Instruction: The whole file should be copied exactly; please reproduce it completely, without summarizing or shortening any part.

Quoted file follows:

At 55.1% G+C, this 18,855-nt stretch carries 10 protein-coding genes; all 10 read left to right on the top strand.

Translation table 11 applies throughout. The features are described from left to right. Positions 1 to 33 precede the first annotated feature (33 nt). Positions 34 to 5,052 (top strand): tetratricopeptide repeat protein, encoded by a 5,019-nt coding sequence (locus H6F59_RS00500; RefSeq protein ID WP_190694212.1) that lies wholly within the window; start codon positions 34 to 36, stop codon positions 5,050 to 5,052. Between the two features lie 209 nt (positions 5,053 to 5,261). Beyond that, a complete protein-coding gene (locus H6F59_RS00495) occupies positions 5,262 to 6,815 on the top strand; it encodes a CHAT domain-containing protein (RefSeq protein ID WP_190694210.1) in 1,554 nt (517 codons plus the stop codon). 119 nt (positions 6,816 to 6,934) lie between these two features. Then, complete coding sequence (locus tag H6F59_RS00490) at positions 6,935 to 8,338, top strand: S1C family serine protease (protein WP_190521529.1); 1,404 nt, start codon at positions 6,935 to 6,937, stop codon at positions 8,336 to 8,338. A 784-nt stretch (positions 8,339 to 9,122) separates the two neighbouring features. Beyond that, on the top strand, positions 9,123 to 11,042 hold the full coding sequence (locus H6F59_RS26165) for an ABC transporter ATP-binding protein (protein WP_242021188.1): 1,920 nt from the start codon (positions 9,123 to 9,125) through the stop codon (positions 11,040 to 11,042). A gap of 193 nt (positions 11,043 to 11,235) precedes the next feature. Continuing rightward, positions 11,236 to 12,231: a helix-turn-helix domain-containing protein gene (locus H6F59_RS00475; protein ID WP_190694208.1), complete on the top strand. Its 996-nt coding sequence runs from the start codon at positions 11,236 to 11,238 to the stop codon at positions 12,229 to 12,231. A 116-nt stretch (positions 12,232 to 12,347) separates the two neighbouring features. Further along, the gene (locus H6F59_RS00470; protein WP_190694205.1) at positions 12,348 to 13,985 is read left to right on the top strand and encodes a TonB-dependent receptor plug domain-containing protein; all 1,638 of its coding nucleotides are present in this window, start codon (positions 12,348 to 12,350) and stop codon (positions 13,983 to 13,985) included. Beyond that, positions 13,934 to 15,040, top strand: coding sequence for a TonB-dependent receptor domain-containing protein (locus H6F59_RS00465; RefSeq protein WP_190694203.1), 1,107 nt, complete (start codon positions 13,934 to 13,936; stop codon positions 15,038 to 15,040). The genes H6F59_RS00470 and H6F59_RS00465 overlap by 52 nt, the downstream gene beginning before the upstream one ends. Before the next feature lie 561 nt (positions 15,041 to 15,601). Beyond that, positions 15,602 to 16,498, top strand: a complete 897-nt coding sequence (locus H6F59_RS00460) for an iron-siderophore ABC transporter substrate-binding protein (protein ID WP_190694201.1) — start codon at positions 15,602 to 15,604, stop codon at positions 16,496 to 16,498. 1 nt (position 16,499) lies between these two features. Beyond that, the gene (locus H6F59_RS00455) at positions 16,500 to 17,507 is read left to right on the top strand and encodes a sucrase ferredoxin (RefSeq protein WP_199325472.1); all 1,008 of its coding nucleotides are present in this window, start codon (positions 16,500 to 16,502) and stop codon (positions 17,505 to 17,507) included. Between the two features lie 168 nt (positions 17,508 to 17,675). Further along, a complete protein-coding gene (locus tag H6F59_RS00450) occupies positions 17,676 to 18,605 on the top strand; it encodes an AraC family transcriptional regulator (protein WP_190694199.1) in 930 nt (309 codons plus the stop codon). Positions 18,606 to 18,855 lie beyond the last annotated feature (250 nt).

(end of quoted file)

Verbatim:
At 55.1% G+C, this 18,855-nt stretch carries 10 protein-coding genes; all 10 read left to right on the top strand.

Translation table 11 applies throughout. The features are described from left to right. Positions 1 to 33 precede the first annotated feature (33 nt). Positions 34 to 5,052 (top strand): tetratricopeptide repeat protein, encoded by a 5,019-nt coding sequence (locus H6F59_RS00500; RefSeq protein ID WP_190694212.1) that lies wholly within the window; start codon positions 34 to 36, stop codon positions 5,050 to 5,052. Between the two features lie 209 nt (positions 5,053 to 5,261). Beyond that, a complete protein-coding gene (locus H6F59_RS00495) occupies positions 5,262 to 6,815 on the top strand; it encodes a CHAT domain-containing protein (RefSeq protein ID WP_190694210.1) in 1,554 nt (517 codons plus the stop codon). 119 nt (positions 6,816 to 6,934) lie between these two features. Then, complete coding sequence (locus tag H6F59_RS00490) at positions 6,935 to 8,338, top strand: S1C family serine protease (protein WP_190521529.1); 1,404 nt, start codon at positions 6,935 to 6,937, stop codon at positions 8,336 to 8,338. A 784-nt stretch (positions 8,339 to 9,122) separates the two neighbouring features. Beyond that, on the top strand, positions 9,123 to 11,042 hold the full coding sequence (locus H6F59_RS26165) for an ABC transporter ATP-binding protein (protein WP_242021188.1): 1,920 nt from the start codon (positions 9,123 to 9,125) through the stop codon (positions 11,040 to 11,042). A gap of 193 nt (positions 11,043 to 11,235) precedes the next feature. Continuing rightward, positions 11,236 to 12,231: a helix-turn-helix domain-containing protein gene (locus H6F59_RS00475; protein ID WP_190694208.1), complete on the top strand. Its 996-nt coding sequence runs from the start codon at positions 11,236 to 11,238 to the stop codon at positions 12,229 to 12,231. A 116-nt stretch (positions 12,232 to 12,347) separates the two neighbouring features. Further along, the gene (locus H6F59_RS00470; protein WP_190694205.1) at positions 12,348 to 13,985 is read left to right on the top strand and encodes a TonB-dependent receptor plug domain-containing protein; all 1,638 of its coding nucleotides are present in this window, start codon (positions 12,348 to 12,350) and stop codon (positions 13,983 to 13,985) included. Beyond that, positions 13,934 to 15,040, top strand: coding sequence for a TonB-dependent receptor domain-containing protein (locus H6F59_RS00465; RefSeq protein WP_190694203.1), 1,107 nt, complete (start codon positions 13,934 to 13,936; stop codon positions 15,038 to 15,040). The genes H6F59_RS00470 and H6F59_RS00465 overlap by 52 nt, the downstream gene beginning before the upstream one ends. Before the next feature lie 561 nt (positions 15,041 to 15,601). Beyond that, positions 15,602 to 16,498, top strand: a complete 897-nt coding sequence (locus H6F59_RS00460) for an iron-siderophore ABC transporter substrate-binding protein (protein ID WP_190694201.1) — start codon at positions 15,602 to 15,604, stop codon at positions 16,496 to 16,498. 1 nt (position 16,499) lies between these two features. Beyond that, the gene (locus H6F59_RS00455) at positions 16,500 to 17,507 is read left to right on the top strand and encodes a sucrase ferredoxin (RefSeq protein WP_199325472.1); all 1,008 of its coding nucleotides are present in this window, start codon (positions 16,500 to 16,502) and stop codon (positions 17,505 to 17,507) included. Between the two features lie 168 nt (positions 17,508 to 17,675). Further along, a complete protein-coding gene (locus tag H6F59_RS00450) occupies positions 17,676 to 18,605 on the top strand; it encodes an AraC family transcriptional regulator (protein WP_190694199.1) in 930 nt (309 codons plus the stop codon). Positions 18,606 to 18,855 lie beyond the last annotated feature (250 nt).